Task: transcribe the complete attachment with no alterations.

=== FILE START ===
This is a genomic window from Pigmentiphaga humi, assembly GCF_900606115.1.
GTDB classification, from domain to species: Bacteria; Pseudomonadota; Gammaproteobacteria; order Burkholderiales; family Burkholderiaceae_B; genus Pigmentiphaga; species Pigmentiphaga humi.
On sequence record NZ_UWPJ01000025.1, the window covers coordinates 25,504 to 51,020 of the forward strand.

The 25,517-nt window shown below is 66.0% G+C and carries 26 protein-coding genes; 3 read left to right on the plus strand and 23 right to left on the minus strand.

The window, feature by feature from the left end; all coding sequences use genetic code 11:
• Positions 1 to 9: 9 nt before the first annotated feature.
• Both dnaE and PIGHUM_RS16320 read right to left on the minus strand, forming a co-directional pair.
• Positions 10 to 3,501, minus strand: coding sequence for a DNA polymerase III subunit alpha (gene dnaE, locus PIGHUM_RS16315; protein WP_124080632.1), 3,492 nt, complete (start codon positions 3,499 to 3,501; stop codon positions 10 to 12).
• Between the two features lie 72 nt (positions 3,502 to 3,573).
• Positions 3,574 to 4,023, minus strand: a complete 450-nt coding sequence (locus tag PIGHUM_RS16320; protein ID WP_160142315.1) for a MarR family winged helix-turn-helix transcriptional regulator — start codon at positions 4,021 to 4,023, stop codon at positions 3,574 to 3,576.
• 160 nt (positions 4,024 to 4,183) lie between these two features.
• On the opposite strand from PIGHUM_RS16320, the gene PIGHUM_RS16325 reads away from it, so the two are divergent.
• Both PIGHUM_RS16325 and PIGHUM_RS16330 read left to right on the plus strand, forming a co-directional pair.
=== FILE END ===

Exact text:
This is a genomic window from Pigmentiphaga humi, assembly GCF_900606115.1.
GTDB classification, from domain to species: Bacteria; Pseudomonadota; Gammaproteobacteria; order Burkholderiales; family Burkholderiaceae_B; genus Pigmentiphaga; species Pigmentiphaga humi.
On sequence record NZ_UWPJ01000025.1, the window covers coordinates 25,504 to 51,020 of the forward strand.

The 25,517-nt window shown below is 66.0% G+C and carries 26 protein-coding genes; 3 read left to right on the plus strand and 23 right to left on the minus strand.

The window, feature by feature from the left end; all coding sequences use genetic code 11:
• Positions 1 to 9: 9 nt before the first annotated feature.
• Both dnaE and PIGHUM_RS16320 read right to left on the minus strand, forming a co-directional pair.
• Positions 10 to 3,501, minus strand: coding sequence for a DNA polymerase III subunit alpha (gene dnaE, locus PIGHUM_RS16315; protein WP_124080632.1), 3,492 nt, complete (start codon positions 3,499 to 3,501; stop codon positions 10 to 12).
• Between the two features lie 72 nt (positions 3,502 to 3,573).
• Positions 3,574 to 4,023, minus strand: a complete 450-nt coding sequence (locus tag PIGHUM_RS16320; protein ID WP_160142315.1) for a MarR family winged helix-turn-helix transcriptional regulator — start codon at positions 4,021 to 4,023, stop codon at positions 3,574 to 3,576.
• 160 nt (positions 4,024 to 4,183) lie between these two features.
• On the opposite strand from PIGHUM_RS16320, the gene PIGHUM_RS16325 reads away from it, so the two are divergent.
• Both PIGHUM_RS16325 and PIGHUM_RS16330 read left to right on the plus strand, forming a co-directional pair.